A common feature of the COVID pandemic has been the digitization of so many of the activities that form a central part of our lives. Whereas traditionally we may have visited stores or theaters, for instance, the pandemic has meant we have conducted these activities increasingly online. Has the same been occurring for criminal activity too?
Data from the Global Drug Survey suggests that prior to the pandemic the online drug trade has been booming in recent years, with the proportion of illicit drugs bought online growing from 7% in 2014 to 14% in 2017. Much of this growth has been facilitated by the rise in cryptocurrencies and the dark web, which have enabled transactions to be done in the shadows and out of sight of law enforcement agencies. What’s more, these transactions have often been conducted in an anonymous and untraceable fashion.
The dark web has proved the ideal location for the drug trade to flourish as the very nature of such marketplaces overcomes many of the hurdles to drug transactions in the real world.
For instance, there is less of a risk of violence accompanying transactions, or of being sold impure substances. Indeed, research suggests that marketplaces in the dark web actually tend to be more honest and less prone to scams than trades conducted on the street. What’s more, research has shown that people flock to them in large part because they feel safer.
Such platforms are not immune from the long arm of the law, however, and new research highlights the impact this can have on the sale of drugs. The research found that in the two weeks following the forced shutdown of various marketplaces on the dark web, the United States saw a 10% increase in illicit drug trade crimes linked to crack cocaine, heroin, and marijuana.
The researcher set out to understand just what happens when online marketplaces for illicit drugs go down, both in terms of the trade itself and also related issues, such as violent crime and property crime. The questions are answered via an analysis of crime data from across the United States alongside specific information regarding the shutdown of various dark-web marketplaces.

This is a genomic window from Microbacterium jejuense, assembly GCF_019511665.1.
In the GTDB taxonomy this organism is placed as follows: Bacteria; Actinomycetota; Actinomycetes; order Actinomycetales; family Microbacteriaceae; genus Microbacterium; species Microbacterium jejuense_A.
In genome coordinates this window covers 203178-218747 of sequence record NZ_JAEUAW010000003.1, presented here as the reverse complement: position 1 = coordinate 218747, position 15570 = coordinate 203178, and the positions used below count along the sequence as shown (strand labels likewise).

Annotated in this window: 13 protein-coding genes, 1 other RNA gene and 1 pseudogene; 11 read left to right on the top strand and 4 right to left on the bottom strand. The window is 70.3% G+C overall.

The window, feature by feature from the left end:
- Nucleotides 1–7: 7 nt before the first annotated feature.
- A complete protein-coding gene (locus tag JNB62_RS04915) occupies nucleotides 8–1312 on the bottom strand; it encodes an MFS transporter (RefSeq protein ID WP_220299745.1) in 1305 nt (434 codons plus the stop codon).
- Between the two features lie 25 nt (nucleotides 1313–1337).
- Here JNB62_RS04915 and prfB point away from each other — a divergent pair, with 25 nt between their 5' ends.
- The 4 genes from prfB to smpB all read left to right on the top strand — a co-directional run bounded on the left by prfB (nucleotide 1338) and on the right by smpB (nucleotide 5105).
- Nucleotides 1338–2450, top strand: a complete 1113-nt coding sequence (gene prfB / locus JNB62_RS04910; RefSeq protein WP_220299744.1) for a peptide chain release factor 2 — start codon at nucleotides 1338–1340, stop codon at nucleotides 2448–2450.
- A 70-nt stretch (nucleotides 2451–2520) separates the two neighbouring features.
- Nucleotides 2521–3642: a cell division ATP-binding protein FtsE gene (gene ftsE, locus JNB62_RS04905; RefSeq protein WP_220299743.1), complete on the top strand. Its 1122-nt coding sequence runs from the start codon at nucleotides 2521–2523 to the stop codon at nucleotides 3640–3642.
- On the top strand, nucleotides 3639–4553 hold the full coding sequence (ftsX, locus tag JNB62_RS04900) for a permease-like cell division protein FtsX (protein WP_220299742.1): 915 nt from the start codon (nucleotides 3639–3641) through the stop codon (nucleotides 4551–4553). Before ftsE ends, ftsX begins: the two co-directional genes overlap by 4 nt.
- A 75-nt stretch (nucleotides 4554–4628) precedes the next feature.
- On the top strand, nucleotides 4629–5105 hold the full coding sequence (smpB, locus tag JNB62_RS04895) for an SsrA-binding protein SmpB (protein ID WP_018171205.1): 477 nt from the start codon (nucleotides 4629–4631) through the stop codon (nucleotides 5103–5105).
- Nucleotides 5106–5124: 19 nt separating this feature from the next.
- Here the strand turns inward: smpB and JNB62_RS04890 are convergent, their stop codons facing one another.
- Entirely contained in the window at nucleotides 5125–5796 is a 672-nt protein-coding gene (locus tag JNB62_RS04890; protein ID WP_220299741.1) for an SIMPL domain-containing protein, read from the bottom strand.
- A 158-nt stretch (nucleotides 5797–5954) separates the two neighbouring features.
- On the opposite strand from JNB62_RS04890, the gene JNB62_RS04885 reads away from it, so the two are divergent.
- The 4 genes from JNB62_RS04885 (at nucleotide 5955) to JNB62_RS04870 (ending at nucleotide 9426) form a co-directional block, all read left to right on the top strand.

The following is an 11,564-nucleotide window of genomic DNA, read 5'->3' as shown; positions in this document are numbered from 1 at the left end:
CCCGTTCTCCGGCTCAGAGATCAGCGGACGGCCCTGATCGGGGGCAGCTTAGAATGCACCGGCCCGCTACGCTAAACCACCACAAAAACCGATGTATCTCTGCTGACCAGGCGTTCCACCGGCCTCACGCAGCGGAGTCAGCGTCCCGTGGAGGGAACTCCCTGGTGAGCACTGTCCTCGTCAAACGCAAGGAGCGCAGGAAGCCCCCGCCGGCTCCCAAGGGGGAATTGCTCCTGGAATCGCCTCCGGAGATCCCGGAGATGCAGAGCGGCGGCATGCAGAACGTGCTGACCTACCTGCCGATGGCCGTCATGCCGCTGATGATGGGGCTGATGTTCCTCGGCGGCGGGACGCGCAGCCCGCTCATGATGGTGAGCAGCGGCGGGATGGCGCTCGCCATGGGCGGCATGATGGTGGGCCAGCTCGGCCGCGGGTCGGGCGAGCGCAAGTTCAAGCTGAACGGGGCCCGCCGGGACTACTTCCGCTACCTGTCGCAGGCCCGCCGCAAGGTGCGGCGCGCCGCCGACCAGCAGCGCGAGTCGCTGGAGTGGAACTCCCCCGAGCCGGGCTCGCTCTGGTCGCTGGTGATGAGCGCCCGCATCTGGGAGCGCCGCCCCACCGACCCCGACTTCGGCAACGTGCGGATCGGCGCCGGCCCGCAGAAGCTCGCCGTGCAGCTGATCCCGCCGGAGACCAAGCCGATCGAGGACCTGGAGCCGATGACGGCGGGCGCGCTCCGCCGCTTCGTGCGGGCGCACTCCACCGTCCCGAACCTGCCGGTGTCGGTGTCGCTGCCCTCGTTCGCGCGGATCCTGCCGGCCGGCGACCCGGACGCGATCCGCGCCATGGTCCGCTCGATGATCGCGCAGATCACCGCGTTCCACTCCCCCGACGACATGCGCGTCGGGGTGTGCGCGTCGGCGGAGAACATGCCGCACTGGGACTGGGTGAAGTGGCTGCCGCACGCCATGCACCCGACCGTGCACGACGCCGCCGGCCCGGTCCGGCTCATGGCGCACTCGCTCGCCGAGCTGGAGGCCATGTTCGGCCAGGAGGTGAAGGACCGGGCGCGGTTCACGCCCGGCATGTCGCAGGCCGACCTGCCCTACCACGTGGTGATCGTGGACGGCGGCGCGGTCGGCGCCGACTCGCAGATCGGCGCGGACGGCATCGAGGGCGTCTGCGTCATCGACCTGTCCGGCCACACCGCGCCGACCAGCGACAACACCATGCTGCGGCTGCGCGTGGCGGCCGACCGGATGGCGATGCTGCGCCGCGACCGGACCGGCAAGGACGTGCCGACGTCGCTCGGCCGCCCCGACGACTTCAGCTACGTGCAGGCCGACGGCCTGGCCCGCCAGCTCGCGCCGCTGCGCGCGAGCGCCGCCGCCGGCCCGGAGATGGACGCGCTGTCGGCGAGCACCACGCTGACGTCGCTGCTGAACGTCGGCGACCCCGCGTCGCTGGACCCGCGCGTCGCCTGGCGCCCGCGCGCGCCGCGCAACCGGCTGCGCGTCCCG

Crime data in the days before and after the shutdown of online marketplaces is compared to try and understand how drug trading might have continued if these marketplaces had remained open.
The analysis reveals a close connection between street-based drug trading and online-based drug trading.
Indeed, the two largely act as substitutes for one another, with trade moving to the streets when web-based marketplaces are shut down, and vice versa when the street is no longer an option.
The key to this fluid movement between virtual and physical worlds is trust, as when new online marketplaces emerge it takes a little while for trust to be developed between buyers and sellers. This is often due to the crime that underpins the supply of drugs, with sellers often struggling to regain the trust of buyers after a dark-web marketplace has been shut down unexpectedly.
The transition between online marketplaces and physical trading didn’t appear to bring with it growth in the kind of street crimes that are usually associated with the drug trade, including theft, homicide, and prostitution. The researchers explain that these crimes are often linked to the drug trade because drug users are forced to commit crimes in order to fund their habit, whilst drug gangs use violence to protect their business.
The authors suggest that this finding is analogous to the labor market, as looking for new work can be an expensive endeavor, not least in the time it takes to scour through job listings, polish your resume, go to interviews, and so on. When you actually accept a job, you hope that it’s one you like, and indeed, such is the rigmarole associated with finding a job, you’re loathed to go through the job searching process again unless you have to. Buyers and sellers of illicit drugs go through the same kind of thought process.
When buyers and sellers make a successful and trusted pairing, this usually forms a long-lasting relationship.
When online marketplaces are shut, this forces an obvious breaking of this relationship and makes buyers and sellers try to forge new relationships via other avenues. Often this can be via the streets, but those who have good experiences of virtual platforms quickly return again once the opportunity presents itself, with many regarding trading online as significantly safer.
The results highlight just how hard it is to tackle the drug trade, especially via the supply-side policies that are so often the focus of law enforcement efforts. Both drug users and the criminals that supply them are quick to adapt as supply routes are shut down, and as soon as some are removed, new ones quickly re-emerge. This was clear during COVID-19 as street trading became risky, so online marketplaces became more popular than ever.